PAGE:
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Freedom of speech
(Just watch what you say)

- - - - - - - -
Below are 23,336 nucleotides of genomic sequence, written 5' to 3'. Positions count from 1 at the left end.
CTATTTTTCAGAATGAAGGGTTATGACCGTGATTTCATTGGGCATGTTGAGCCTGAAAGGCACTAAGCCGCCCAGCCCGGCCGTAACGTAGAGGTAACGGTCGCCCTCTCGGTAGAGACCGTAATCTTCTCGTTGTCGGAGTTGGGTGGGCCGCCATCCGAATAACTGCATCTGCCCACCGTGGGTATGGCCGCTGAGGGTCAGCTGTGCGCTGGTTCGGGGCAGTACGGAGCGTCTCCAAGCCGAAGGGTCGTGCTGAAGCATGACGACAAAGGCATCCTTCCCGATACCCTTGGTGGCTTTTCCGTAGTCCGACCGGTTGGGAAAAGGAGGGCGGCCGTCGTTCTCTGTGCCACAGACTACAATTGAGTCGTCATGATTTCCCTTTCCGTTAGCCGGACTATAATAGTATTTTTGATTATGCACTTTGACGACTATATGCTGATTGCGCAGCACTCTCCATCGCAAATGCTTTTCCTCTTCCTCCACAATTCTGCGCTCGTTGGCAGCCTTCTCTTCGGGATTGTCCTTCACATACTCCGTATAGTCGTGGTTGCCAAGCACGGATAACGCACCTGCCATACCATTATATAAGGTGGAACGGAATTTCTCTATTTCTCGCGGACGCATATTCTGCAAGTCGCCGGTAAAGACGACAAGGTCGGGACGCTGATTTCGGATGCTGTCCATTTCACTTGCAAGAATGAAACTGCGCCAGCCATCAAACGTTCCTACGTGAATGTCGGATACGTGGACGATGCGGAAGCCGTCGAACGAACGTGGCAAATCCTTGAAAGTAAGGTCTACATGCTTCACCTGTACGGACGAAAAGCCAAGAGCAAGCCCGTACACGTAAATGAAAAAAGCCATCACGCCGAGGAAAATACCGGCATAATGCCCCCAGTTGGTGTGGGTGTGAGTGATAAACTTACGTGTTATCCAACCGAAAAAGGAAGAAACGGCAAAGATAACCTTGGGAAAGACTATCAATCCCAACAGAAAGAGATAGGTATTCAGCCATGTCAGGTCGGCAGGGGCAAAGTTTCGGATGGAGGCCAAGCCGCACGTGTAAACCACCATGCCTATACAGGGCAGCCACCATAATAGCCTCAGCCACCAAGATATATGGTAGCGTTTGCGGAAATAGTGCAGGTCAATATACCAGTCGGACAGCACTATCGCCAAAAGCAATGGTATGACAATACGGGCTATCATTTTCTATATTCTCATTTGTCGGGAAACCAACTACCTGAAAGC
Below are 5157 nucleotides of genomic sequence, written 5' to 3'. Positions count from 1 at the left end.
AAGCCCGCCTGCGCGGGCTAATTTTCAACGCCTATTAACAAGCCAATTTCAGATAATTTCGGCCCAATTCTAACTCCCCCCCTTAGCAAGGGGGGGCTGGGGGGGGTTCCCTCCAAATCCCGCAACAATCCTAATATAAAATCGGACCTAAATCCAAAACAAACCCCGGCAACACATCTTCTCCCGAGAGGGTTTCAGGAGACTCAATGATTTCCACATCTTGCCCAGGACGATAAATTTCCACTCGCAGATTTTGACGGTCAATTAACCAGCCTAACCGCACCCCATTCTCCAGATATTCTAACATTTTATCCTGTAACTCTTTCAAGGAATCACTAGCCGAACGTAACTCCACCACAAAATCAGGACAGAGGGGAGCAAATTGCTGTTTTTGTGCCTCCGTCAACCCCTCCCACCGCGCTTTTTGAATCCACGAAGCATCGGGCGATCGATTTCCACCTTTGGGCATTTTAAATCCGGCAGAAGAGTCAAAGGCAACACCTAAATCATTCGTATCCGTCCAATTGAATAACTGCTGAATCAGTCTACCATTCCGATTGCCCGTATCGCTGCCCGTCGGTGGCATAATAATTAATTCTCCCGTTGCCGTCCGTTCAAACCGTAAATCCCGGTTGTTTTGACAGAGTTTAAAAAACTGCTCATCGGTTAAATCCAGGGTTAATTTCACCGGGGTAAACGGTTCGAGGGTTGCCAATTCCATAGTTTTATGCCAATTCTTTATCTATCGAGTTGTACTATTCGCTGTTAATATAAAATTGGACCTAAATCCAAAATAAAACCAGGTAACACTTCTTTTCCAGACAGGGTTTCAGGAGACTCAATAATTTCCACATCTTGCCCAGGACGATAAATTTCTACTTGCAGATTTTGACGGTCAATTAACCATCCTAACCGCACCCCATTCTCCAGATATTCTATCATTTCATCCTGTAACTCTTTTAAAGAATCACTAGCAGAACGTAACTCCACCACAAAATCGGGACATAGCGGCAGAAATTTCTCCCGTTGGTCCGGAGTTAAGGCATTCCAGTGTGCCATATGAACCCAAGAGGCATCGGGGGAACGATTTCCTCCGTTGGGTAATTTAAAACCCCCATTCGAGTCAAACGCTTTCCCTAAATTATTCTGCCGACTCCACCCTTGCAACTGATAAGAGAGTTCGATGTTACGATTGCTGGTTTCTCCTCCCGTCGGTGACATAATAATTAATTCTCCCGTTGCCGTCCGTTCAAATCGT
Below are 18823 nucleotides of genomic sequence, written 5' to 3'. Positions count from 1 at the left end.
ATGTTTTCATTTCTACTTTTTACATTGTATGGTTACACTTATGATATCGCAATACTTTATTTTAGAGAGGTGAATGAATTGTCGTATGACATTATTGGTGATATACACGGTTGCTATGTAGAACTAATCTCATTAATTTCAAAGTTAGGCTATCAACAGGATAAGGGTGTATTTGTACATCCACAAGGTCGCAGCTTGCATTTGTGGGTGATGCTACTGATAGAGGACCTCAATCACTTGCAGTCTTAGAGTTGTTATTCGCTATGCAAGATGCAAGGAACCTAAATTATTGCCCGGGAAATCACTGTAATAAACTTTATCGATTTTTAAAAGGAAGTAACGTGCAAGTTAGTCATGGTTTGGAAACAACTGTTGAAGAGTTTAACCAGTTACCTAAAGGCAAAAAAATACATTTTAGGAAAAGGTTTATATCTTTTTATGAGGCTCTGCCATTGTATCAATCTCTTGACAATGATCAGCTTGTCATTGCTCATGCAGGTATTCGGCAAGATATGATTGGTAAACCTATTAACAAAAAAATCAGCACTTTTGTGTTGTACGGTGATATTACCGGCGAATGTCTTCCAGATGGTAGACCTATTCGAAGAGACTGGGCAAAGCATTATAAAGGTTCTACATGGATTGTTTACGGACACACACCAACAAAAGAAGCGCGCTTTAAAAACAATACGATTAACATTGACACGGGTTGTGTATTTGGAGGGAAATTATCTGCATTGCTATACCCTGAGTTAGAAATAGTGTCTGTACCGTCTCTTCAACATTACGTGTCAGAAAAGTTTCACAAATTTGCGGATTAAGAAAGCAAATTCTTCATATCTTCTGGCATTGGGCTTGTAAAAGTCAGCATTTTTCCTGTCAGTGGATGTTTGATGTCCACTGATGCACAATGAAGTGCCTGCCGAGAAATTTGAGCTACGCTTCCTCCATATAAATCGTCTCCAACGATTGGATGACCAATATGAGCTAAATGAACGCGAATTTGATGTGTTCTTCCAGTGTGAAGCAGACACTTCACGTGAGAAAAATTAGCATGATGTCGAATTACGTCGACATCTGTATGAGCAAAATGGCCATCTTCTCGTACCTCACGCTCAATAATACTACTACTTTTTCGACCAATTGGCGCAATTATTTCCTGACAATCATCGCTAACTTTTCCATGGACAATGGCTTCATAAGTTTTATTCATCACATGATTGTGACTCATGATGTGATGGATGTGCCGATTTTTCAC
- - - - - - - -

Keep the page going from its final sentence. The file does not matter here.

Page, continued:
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Two years ago, WikiLeaks founder Julian Assange was being widely hailed as a hero and a champion of free speech and freedom of the press.WikiLeaks exposure of corruption on the part of Iceland’s biggest banks led to investigations and prosecutions. The same thing happened with the exposure of injustices and corruption on the part of oil magnates in Peru, the publication of material documenting extrajudicial killings in Kenya, and a report of toxic waste dumping on the African coast.Assange was awarded the 2010 Sam Adams Award for Integrity in Intelligence.In September 2010, Assange was voted as number 23 among the "The World's 50 Most Influential Figures 2010" by the British magazine New Statesman. In their November/December issue, Utne Reader magazine named Assange as one of the "25 Visionaries Who Are Changing Your World".In November he was leading in the poll for Time magazine's "Person of the Year, 2010"Then WikiLeaks began releasing a massive trove of “secret” U.S. State department diplomatic cables, which seem to mostly consist of messages in which high ranking government officials say rude things about the leaders of other countries.These messages seem to amount to a lot of grade-school gossip and name-calling.Suddenly WikiLeaks is under attack from all sides.The website is struggling to stay online just days after Amazon pulled the site from its servers following political pressure.The U.S. State Department has blocked all its employees from accessing the site and is warning all government employees not to read the cables, even at home.Swedish authorities are seeking Assange for questioning related to allegations of sexual assault on two women.Assange and his supporters have denied the accusations, calling them part of an elaborate plot to silence WikiLeaks.